Colorado has certified more Drug Recognition Expert (DRE) officers to differentiate between drivers who are high on marijuana and drivers who are impaired by alcohol. DRE officers are requested once a street officer suspects a driver is under the influence of marijuana after the roadside test. In Colorado, if an officer has probable cause to support an arrest and breathalyzer, the officer may also request the driver submit to drug testing. If the driver refuses the blood draw, the state will suspend his license for an entire year. Drivers are assumed to be impaired if blood tests show a level of THC – the active ingredient in marijuana – of 5 or more nanograms per milliliter.
It is important for you to also remember Colorado has defined “vehicle” as any “device that is capable of moving itself, or of being moved, from place to place upon wheels or endless tracks.” Bicycles are therefore considered vehicles in the eyes of the law and stoned cyclists are subject to the same criminal penalties as motorists, including jail time and fines.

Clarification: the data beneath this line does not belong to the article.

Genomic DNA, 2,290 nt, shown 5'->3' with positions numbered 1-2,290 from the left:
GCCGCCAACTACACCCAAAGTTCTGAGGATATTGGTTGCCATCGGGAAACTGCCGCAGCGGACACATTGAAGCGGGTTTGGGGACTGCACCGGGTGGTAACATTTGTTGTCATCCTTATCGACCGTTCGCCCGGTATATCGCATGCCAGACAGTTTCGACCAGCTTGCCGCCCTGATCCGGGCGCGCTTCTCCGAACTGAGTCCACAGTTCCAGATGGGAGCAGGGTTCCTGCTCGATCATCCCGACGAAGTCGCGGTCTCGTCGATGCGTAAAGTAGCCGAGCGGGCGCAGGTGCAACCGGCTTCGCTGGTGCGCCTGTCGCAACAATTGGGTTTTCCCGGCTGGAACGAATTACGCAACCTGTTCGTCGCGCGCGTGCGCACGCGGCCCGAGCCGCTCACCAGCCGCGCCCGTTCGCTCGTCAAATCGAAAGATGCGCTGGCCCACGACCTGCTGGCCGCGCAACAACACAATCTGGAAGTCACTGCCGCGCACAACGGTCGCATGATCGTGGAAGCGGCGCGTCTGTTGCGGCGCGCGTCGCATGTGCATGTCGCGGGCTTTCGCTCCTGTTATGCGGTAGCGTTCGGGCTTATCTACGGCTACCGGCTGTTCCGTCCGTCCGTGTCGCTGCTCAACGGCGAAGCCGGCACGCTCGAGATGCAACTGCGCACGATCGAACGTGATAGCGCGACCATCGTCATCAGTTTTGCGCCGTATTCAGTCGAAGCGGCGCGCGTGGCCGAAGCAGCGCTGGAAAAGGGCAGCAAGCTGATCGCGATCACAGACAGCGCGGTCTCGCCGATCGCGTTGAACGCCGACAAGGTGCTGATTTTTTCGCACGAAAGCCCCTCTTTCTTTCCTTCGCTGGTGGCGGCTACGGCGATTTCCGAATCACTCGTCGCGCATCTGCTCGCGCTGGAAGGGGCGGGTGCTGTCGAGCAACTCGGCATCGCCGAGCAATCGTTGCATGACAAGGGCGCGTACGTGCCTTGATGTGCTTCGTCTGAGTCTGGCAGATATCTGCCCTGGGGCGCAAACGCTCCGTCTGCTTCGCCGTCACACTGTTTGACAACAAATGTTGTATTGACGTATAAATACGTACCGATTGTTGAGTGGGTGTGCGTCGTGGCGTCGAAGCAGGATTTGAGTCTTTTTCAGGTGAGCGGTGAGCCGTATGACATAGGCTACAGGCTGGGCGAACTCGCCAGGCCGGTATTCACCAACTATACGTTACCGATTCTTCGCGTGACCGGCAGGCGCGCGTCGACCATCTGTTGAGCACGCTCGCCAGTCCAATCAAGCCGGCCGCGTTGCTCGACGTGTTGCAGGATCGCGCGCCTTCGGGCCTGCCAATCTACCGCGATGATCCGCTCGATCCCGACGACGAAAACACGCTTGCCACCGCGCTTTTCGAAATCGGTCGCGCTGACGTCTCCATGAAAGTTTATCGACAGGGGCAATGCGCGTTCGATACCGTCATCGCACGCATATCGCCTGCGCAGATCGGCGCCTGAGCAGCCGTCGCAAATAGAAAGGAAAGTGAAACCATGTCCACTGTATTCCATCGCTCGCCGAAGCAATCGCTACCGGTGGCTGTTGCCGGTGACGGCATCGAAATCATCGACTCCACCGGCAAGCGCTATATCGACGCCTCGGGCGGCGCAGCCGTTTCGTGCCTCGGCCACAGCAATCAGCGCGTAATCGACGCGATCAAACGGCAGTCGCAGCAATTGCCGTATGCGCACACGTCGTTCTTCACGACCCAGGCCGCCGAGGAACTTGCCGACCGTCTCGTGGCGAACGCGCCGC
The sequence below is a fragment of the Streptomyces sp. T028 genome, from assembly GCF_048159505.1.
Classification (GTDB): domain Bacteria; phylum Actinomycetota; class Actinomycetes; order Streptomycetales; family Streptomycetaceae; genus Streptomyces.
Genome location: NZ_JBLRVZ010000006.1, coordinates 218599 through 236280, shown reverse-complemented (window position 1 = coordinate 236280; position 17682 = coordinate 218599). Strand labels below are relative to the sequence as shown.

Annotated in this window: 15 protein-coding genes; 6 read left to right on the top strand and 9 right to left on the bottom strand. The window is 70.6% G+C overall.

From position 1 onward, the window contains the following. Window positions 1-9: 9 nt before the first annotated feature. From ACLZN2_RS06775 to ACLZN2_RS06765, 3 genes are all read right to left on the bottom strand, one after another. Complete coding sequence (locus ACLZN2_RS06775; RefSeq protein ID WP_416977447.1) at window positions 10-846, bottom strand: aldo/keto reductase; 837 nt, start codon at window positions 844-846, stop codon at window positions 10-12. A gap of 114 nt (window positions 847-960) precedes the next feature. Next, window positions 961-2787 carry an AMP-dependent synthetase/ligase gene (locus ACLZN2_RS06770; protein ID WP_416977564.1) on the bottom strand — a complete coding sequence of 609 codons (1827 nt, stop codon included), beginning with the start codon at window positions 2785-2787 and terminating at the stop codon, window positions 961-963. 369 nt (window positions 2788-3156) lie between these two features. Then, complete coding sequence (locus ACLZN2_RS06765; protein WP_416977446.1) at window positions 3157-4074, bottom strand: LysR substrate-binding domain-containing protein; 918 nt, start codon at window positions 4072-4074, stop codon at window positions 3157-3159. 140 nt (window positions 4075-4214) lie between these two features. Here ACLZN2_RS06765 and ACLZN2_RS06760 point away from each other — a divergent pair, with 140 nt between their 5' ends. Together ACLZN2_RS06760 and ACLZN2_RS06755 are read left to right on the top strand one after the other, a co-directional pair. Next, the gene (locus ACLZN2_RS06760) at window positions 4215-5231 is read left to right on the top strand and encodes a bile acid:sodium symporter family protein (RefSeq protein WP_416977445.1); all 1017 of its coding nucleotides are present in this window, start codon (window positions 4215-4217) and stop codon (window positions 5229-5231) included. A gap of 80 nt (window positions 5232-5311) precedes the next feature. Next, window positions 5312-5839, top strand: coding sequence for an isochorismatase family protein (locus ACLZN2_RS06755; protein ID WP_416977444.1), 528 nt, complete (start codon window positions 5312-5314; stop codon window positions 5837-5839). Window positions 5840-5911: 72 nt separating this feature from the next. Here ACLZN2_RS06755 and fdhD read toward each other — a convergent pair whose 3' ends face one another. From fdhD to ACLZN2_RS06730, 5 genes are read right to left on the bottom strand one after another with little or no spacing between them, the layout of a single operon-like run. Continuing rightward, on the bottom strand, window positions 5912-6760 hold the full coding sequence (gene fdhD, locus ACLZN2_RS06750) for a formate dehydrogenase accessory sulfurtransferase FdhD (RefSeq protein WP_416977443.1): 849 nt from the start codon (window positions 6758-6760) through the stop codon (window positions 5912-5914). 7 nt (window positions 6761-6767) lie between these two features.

Denver Car Crash Lawyers
Driving under the influence of marijuana continues to be a serious problem in Colorado. There is no doubt operating a 2-ton machine requires alertness. Our Denver car crash lawyers cannot help but focus on the dangerous effects of marijuana as they relate to operating a motor vehicle.
Driving high exposes the population to liability in a civil case involving a personal injury. Evidence of intoxication can lay a foundation for a defense of contributory negligence in the event a driver is injured after a Denver car crash. Thus, the Denver car crash lawyers at Bowman & Chamberlain, LLC, implore people to be cognizant of their level of intoxication and refrain from operating a motor vehicle if marijuana is in their system.
Owner and Managing Attorney
Jerry Bowman, J.D., M.A., Owner and managing attorney of Bowman Law LLC, takes his responsibility to the legal profession seriously and dedicates his time and effort to providing quality and competent legal representation to clients in Denver and throughout all of Colorado. He holds an MA in Political Science from Wayne State University and earned his law degree in two and a half years from Michigan State University College of Law.